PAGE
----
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Andrew M. Appleton and Daniel S. Ward, "Measuring Party Organization in the United States: An Assessment and a New Approach," Party Politics , 1 (January, 1995), 113-131.

First Paragraph:
Undoubtedly, something about American parties has changed in the last 30 years. On that at least, all scholars would agree. But the nature of those changes does not generate as much consensus. Marshalling much empirical evidence and a serious normative concern, one school of thought argues that parties are in a sustained period of decline and are losing their central role in the political process. Another school, marshalling much empirical evidence and a serious normative concern, has preferred to portray American parties as responding to a system-wide crisis and, by concentrating on the things that they do best, having succeeded in strengthening the part they play. The study of parties in the USA is now dominated by debates between 'declinists' and 'revivalists', each cumulating evidence through good science and each making persuasive arguments.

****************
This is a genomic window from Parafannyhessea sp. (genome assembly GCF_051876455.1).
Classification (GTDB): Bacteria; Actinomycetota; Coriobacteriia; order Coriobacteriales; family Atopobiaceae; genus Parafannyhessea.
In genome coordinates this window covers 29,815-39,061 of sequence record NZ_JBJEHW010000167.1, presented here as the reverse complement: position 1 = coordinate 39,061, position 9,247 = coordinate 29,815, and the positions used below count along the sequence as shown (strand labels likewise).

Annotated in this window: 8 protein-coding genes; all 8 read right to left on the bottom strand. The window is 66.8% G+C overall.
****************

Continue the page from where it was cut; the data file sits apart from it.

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Last Paragraph:
But as the din from the clash of perspectives reaches a crescendo, perhaps the time has come to ask: what is the fighting about, and what do we lack in order to reach a peaceful solution? Beyond describing the utility of archival research, we have begun the process of ascertaining the availability of such records across the 50 states (Appleton and Ward, 1995). The next stage will be to explore, classify, quantify and compare party records from a selected sample of states. Part of the goal will be to compile datasets that can help us in examining the theoretical issues of most interest to us, namely party response and innovation. But we are also interested in developing a coherent means for exploiting party archives so that the collective efforts of party scholars may lead to a comprehensive accounting of state party development based on records produced by parties themselves.